If you heard the recent NPR's Codeswitch segment on The Green Turtle, the first Asian superhero created in the United States, you heard descriptions of the 1940s comic. But there's more (so much more!) online. Start with the entire run of The Green Turtle on the amazing Digital Comic Museum, which hosts public domain Golden Age comics (late 1930s until the late 1940s or early 1950s). If you want to know more about Chu F. Hing, the artist behind the original Green Turtle, here's an extensively researched biography on the astounding Chinese American Eyes blog, which covers "famous, forgotten, well-known, and obscure visual artists of Chinese descent in the United States." [more inside]
Hamish Steele! Be moved by his brief-yet-poignant award-winning animated film The Right Time. Be charmed by his commissioned portraits of couples and their pets. Be inspired by his loose and fresh superheroes (Batman, Phoenix, Hawkeye)! And it wouldn't be Tumblr without an appearance by Sherlock Holmes (not that one).
MaCab Films is producing a documentary on artist Jeffrey Catherine Jones. Trailers for the film here and here. Jones is known for her comic book work, fantasy and science-fiction cover paintings, and romantic paintings, usually of women. Some links may be NSFW if your work has problems with impressionistic and artistic paintings of unclothed women. [more inside]
The 25 best comics covers of 2008 - from Robot 6, the new home of the old blog@Newsarama team. [more inside]
EC Comics great Jack Kamen (probably best known today as the father of inventor Dean Kamen) has died at 88. [more inside]
Do Your Strip: A hopeful book and exhibition where 70 artists and illustrators invent a character, provide instructions on how to draw it, then create the first comic adventure. Exhibit-goers would then create additional stories with their favorite characters. All the characters, instructions, and first strips can be seen here [pdf]. [more inside]
"And by magic, I mean me drinking a lot of coffee and not bathing for days while sitting in my PJ's and drawing comics until the wee hours of the morning." Gasp at comics creator Mike Allred's lovely home! Admire artist Stuart Immonen's tastfully furnished work area! And marvel at writer Mark Waid's piles and piles of comic crap! Click the [more inside] for more studio tours guided by your favorite funnybook creators! And Mark Millar, too! [more inside]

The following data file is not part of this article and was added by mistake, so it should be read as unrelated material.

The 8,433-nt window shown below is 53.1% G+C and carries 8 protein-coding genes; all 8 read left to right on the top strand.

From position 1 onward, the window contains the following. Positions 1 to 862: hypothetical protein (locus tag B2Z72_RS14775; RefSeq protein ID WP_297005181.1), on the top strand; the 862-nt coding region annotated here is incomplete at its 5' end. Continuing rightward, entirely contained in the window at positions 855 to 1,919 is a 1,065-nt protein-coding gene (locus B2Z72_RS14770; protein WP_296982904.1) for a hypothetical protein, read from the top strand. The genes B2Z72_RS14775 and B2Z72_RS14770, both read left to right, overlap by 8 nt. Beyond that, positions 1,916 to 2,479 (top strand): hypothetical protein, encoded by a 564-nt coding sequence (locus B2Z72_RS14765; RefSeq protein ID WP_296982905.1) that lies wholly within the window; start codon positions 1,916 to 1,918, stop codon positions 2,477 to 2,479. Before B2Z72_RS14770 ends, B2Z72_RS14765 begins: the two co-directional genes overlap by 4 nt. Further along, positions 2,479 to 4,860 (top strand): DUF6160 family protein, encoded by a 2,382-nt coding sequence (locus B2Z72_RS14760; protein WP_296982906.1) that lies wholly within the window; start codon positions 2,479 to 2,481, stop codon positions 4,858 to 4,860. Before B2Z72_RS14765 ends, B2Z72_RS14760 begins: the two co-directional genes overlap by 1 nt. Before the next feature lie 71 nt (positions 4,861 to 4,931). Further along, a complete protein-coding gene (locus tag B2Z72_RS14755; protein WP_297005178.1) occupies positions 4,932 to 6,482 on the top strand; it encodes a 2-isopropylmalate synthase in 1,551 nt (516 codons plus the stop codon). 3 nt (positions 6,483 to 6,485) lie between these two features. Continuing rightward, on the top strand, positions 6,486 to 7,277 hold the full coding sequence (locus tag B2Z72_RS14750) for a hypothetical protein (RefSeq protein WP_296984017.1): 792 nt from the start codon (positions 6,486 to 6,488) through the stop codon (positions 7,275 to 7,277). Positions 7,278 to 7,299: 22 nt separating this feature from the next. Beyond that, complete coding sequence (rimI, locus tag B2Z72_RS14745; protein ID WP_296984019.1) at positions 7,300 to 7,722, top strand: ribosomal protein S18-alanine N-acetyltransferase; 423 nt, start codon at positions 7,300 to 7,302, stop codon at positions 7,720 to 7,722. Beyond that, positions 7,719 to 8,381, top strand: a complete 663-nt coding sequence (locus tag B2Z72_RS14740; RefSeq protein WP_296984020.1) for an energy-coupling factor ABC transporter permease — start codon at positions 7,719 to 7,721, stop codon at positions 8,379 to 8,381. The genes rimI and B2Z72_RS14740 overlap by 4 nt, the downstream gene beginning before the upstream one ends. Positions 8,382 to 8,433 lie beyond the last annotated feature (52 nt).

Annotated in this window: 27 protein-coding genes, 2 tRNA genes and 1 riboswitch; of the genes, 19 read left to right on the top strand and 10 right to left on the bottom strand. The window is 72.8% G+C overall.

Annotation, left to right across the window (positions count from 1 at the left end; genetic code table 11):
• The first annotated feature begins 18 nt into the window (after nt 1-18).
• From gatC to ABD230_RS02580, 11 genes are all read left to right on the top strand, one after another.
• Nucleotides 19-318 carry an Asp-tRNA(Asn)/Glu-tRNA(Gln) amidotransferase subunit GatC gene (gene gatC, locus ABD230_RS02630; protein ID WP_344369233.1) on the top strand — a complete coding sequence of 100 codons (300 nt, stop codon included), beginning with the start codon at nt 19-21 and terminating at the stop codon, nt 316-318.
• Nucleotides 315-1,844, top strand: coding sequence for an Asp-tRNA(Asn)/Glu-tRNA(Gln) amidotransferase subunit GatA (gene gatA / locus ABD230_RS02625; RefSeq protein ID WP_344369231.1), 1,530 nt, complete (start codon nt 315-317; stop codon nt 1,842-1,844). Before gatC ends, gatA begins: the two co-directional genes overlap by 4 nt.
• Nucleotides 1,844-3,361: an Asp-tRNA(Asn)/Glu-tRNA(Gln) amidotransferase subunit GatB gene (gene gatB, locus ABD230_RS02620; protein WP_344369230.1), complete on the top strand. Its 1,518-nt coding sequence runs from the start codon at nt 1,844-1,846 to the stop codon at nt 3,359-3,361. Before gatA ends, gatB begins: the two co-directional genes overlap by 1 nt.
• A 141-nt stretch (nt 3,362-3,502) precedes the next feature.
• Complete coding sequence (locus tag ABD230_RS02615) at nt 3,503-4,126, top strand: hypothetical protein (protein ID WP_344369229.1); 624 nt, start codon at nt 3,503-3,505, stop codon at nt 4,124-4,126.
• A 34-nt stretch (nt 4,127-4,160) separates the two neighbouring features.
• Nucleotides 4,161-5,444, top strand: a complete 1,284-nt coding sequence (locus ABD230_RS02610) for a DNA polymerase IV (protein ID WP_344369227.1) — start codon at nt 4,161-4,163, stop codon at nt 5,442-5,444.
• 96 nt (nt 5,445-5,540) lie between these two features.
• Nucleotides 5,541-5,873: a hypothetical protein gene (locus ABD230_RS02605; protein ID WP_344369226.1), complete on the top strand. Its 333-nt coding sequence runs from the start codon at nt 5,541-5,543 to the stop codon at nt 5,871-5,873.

Get lost in the fabulous labyrinth of Coconino World, a mammoth French site with thousands of images from illustrators, graphic artists, and cartoonists ranging from the classics to the contemporary. Some personal favorites: the generous selection of graphics from Simplicissimus, the celebrated German satire magazine published weekly from 1896-1944. James Swinerton's Canyon Kiddies. George Herriman's Krazy Kat. -more-
Double Fine Action Comics. My favourite adventures, from their beginning episodes: Art Director Scott Campbell's 2HB & friends, and Nathan Stapley's My Comic About Me. Prepare thine LOLerskates for some fun terrain! p.s. your favourite webcomic sucks.
The Center for Cartoon Studies, nestled in the historic village of White River Junction, Vermont, will learn you up good on how to be a comic artist/graphic novelist. They operate under the charter of the National Association of Comics Art Educators; Charles Schulz's widow Jean hooked them up with funding for a library in town. When you apply for admission, don't forget to include that story about you, the snowman, and the robot. A photo tour of the Center and its surroundings can be seen here.
Discover meesimo! Fun comics, illustrations, sketches, storyboards and more. Awesome artist originally from the St. Louis, Missouri area and now living and working in Miami, Florida. In St. Louis, his works adorn the walls of Bailey's Chocolate Bar. In Florida, go to the Dorsch Gallery.
Lines on Paper has a great nine-page gallery of business cards embellished by comic artist notables. Here's my fave by Dennis Worden. For more yummy comic browsing, consult the Comiclopedia (from Lambiek, which also has an illustrated history of Dutch comics).
Micropayments to the artist as a young boy So, I've been thinking about this end of copyright thing as has Scott McCloud it seems. Coupled with Lance Glassdog's rant on the subject and something has been tickling my brainstem about it. Since when does being an artist equal being paid?